Live Aid Day was twenty-five years ago today; half a lifetime ago for me, give or take a few days. I meant to type a few words in its memory five years ago, but didn’t get round to it, so I’ll do that now. It was surely one of the seminal moments of post-war British popular culture.
I was very keen to record as much of the BBC’s coverage of the event as possible, so I bought two four-hour VHS tapes. Some time that morning I had the idea of connecting the stereo audio inputs of the family VHS recorder to our HiFi tuner, so I could record BBC Radio One’s stereo ‘simultaneous transmission’ in place of the BBC One (mono) TV audio. I drove round to a little electronic shop in Hartlepool’s unfashionable Murray Street shopping district to buy the necessary plugs and cabling, and I had soldered them together about twenty minutes before Status Quo kicked off proceedings at Wembley Stadium at midday. This worked beautifully, as it turned out. Stereo VCRs were exceedingly rare in those days; indeed they were almost pointless, and I suppose I must be one of very few people to have original video recordings of Live Aid with stereo audio.
My girlfriend at that time, Sara, had come round to share the occasion with me, and Live Aid Day is one of the happiest memories of that relationship. For some reason I can’t recall my parents had gone out for the day until quite late, and we kept ourselves entertained during the less interesting performances by having sex on the carpet or the sofa, about five times in total. She was seventeen years old; I was a dirty old man even then. To this day I feel slightly sore whenever I hear Dylan’s Blowing In The Wind.
And speaking of old men, it’s strange to think that Quo’s Francis Rossi and Rick Parfitt, even in 1985 considered middle-aged relics of a bygone musical age, were still in their mid-thirties. In the stagnant popular culture of the 21st century, music careers last much longer before they reach their sell-by date.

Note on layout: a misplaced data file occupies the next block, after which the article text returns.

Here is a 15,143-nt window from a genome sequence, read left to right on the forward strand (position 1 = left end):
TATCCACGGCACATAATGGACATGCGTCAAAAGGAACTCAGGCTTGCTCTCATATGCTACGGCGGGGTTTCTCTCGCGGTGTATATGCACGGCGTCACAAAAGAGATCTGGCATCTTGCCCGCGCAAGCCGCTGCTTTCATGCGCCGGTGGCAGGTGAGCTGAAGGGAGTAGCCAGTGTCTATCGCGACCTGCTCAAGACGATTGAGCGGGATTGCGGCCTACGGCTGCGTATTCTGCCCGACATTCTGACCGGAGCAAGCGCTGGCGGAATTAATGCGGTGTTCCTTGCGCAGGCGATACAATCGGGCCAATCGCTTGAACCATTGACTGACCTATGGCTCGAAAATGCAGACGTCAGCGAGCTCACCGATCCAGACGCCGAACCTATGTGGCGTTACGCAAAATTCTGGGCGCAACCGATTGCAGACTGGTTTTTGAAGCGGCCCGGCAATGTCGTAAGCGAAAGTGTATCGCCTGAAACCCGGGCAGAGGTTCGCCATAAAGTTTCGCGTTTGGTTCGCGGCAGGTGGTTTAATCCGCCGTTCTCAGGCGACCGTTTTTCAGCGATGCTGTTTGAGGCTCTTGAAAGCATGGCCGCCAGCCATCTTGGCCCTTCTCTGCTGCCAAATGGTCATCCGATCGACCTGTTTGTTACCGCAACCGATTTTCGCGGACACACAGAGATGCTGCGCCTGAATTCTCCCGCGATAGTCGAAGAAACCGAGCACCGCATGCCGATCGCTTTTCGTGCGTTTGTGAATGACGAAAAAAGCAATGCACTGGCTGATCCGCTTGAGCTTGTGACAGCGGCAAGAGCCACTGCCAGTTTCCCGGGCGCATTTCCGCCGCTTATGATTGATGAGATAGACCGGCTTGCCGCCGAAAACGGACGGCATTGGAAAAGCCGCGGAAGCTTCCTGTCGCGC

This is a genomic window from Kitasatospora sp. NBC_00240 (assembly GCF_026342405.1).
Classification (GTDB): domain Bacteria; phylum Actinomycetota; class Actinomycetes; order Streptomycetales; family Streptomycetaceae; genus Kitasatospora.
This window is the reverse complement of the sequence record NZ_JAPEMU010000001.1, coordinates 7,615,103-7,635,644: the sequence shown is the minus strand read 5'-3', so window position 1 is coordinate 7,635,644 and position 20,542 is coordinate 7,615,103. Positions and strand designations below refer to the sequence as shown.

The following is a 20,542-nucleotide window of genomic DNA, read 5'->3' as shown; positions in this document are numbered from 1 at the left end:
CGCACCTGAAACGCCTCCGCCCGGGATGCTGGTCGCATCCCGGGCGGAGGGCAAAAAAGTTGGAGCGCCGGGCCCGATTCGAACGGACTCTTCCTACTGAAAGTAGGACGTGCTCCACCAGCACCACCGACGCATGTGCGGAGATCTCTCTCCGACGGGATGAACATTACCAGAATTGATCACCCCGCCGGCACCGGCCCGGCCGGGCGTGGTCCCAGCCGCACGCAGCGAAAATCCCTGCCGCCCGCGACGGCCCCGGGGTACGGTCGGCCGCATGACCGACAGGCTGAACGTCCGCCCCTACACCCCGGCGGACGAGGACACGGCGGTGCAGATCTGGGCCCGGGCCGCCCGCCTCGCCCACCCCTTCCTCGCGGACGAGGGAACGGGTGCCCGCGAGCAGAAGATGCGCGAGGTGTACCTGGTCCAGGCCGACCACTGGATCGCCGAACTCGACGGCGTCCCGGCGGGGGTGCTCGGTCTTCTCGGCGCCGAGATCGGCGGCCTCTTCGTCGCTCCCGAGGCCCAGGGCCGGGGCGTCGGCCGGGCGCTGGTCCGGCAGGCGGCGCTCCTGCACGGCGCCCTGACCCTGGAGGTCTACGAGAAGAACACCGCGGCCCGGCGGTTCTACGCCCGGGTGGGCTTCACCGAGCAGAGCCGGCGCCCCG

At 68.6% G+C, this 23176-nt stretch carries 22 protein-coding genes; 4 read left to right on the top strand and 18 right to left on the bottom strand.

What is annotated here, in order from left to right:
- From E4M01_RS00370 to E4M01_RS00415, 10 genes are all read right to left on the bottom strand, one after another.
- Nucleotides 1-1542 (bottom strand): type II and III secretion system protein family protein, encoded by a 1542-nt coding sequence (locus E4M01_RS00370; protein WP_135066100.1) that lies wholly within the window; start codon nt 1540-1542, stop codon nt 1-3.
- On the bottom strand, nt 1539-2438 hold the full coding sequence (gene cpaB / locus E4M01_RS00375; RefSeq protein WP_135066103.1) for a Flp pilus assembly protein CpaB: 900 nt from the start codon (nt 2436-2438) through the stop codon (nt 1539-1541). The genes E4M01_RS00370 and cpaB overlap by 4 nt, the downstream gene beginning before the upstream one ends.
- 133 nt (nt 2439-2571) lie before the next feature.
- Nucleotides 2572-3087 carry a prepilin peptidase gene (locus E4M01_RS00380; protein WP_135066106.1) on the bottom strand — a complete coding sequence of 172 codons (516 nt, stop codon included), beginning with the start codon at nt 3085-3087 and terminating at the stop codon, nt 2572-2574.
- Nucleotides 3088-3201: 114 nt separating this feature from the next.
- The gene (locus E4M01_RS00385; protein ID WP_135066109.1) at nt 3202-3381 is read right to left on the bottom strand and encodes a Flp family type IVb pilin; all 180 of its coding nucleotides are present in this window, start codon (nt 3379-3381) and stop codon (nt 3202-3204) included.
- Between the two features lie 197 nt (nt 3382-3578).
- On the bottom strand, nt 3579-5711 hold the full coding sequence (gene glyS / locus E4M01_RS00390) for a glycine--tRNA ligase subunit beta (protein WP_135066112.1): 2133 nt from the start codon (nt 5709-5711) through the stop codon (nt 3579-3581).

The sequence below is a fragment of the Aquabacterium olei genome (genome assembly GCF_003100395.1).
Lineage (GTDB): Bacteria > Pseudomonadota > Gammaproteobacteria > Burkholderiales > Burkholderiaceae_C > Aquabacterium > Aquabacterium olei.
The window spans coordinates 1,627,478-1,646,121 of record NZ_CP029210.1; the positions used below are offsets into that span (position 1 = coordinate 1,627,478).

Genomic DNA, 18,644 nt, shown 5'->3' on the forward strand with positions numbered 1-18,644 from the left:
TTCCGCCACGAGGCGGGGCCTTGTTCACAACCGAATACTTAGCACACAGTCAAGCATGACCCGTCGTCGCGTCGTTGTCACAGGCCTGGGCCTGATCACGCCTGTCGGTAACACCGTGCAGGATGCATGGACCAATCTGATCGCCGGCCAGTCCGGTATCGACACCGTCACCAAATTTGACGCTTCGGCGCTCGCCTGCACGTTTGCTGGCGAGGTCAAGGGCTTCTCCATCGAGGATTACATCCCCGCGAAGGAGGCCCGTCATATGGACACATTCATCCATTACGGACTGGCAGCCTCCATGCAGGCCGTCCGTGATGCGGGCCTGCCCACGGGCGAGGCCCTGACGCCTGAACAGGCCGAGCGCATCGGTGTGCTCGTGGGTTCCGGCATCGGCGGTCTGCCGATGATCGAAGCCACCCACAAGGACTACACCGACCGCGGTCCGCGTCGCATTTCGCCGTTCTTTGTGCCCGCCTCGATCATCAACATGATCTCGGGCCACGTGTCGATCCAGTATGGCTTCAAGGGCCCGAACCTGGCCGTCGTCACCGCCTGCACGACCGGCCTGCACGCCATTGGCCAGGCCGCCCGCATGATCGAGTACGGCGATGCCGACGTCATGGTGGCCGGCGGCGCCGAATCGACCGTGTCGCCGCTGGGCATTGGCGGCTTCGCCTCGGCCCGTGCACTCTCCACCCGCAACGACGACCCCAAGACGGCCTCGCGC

Interestingly it’s mostly the established artists from the ’70s who participated that are best remembered. The surviving members of the Who reformed for the day, although the transmission of their set was truncated by a power cut. Phil Collins performed on both stages, at Wembley and at Philadelphia. He took a helicopter from Wembley to Heathrow Airport and was in Philadelphia less than four hours later, something that’s not possible now. Later in the evening he played drums for a reformed incarnation of Led Zeppelin, in a performance rendered shambolic by Jimmy Page’s incoherent guitar playing. Eric Clapton’s set in the US sparked off something of a renaissance of his career.
And by any reasonable assessment, Queen were the day’s winners. Theirs was the performance that was destined to represent the spirit of the day for prosperity. Freddie Mercury projected his considerable presence into every corner of Wembley Stadium, into every corner of every living room with a TV tuned in to the show.
It was the first of a long tradition of high profile, international charity events that continues to this day, but none since has caught the popular imagination the way that Live Aid did. Politically, it had provided a new way to crystallise the public conscience into action, even if it worked partly by the power of self-congratulation. Musically and culturally though, I think it was a sort of high water mark. The colourful, flamboyant, naive charm of the ’80s seemed to ebb away slowly from that moment, as the likes of Duran Duran, Nik Kershaw, Culture Club and Spandau Ballet gradually gave way to soulless artists in double-breasted suits, singing records manufactured by Stock, Aitken and Waterman.
I’m not saying that the battle is won
But on Saturday night all those kids in the sun
Wrested technology’s sword from the hand of the war lord
Oh, oh, oh, the tide is turning
– Roger Waters, The Tide Is Turning (After Live Aid)